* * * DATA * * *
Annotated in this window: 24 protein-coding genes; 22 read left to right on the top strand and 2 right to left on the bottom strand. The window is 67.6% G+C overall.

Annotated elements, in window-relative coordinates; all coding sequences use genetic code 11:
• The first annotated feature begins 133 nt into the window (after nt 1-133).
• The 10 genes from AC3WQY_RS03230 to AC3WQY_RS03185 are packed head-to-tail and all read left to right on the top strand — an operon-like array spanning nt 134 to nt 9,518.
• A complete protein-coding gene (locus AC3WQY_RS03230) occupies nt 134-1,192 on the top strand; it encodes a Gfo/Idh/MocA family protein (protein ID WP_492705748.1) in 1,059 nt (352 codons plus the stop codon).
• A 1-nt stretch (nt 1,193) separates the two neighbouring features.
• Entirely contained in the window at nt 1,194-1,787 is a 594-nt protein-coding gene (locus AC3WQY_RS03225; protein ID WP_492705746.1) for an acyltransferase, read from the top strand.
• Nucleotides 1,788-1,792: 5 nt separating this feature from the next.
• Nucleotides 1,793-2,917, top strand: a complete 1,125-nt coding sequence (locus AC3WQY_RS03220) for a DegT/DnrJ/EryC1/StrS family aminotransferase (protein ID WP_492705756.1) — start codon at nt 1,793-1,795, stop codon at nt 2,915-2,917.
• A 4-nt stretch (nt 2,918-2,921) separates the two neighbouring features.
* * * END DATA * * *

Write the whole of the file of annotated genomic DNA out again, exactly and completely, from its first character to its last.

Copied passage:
Annotated in this window: 24 protein-coding genes; 22 read left to right on the top strand and 2 right to left on the bottom strand. The window is 67.6% G+C overall.

Annotated elements, in window-relative coordinates; all coding sequences use genetic code 11:
• The first annotated feature begins 133 nt into the window (after nt 1-133).
• The 10 genes from AC3WQY_RS03230 to AC3WQY_RS03185 are packed head-to-tail and all read left to right on the top strand — an operon-like array spanning nt 134 to nt 9,518.
• A complete protein-coding gene (locus AC3WQY_RS03230) occupies nt 134-1,192 on the top strand; it encodes a Gfo/Idh/MocA family protein (protein ID WP_492705748.1) in 1,059 nt (352 codons plus the stop codon).
• A 1-nt stretch (nt 1,193) separates the two neighbouring features.
• Entirely contained in the window at nt 1,194-1,787 is a 594-nt protein-coding gene (locus AC3WQY_RS03225; protein ID WP_492705746.1) for an acyltransferase, read from the top strand.
• Nucleotides 1,788-1,792: 5 nt separating this feature from the next.
• Nucleotides 1,793-2,917, top strand: a complete 1,125-nt coding sequence (locus AC3WQY_RS03220) for a DegT/DnrJ/EryC1/StrS family aminotransferase (protein ID WP_492705756.1) — start codon at nt 1,793-1,795, stop codon at nt 2,915-2,917.
• A 4-nt stretch (nt 2,918-2,921) separates the two neighbouring features.